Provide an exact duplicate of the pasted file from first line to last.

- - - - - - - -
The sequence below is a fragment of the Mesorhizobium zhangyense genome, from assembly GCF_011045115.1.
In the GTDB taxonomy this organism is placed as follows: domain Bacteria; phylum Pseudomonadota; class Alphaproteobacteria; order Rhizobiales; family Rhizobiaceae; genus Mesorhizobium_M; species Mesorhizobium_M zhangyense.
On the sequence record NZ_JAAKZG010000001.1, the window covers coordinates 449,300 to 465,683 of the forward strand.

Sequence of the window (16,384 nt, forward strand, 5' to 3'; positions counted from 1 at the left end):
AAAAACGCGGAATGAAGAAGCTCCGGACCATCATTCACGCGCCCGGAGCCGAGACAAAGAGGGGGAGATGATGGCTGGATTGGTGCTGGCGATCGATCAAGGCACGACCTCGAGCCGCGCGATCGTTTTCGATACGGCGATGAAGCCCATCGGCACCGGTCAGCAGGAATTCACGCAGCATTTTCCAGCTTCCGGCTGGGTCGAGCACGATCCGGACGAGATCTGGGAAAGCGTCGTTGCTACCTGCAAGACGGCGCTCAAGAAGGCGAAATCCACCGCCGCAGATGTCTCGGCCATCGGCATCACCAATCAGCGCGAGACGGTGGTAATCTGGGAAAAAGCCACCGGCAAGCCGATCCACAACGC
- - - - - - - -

The sequence below is a fragment of the Mesorhizobium zhangyense genome, from assembly GCF_011045115.1.
In the GTDB taxonomy this organism is placed as follows: domain Bacteria; phylum Pseudomonadota; class Alphaproteobacteria; order Rhizobiales; family Rhizobiaceae; genus Mesorhizobium_M; species Mesorhizobium_M zhangyense.
On the sequence record NZ_JAAKZG010000001.1, the window covers coordinates 449,300 to 465,683 of the forward strand.

Sequence of the window (16,384 nt, forward strand, 5' to 3'; positions counted from 1 at the left end):
AAAAACGCGGAATGAAGAAGCTCCGGACCATCATTCACGCGCCCGGAGCCGAGACAAAGAGGGGGAGATGATGGCTGGATTGGTGCTGGCGATCGATCAAGGCACGACCTCGAGCCGCGCGATCGTTTTCGATACGGCGATGAAGCCCATCGGCACCGGTCAGCAGGAATTCACGCAGCATTTTCCAGCTTCCGGCTGGGTCGAGCACGATCCGGACGAGATCTGGGAAAGCGTCGTTGCTACCTGCAAGACGGCGCTCAAGAAGGCGAAATCCACCGCCGCAGATGTCTCGGCCATCGGCATCACCAATCAGCGCGAGACGGTGGTAATCTGGGAAAAAGCCACCGGCAAGCCGATCCACAACGC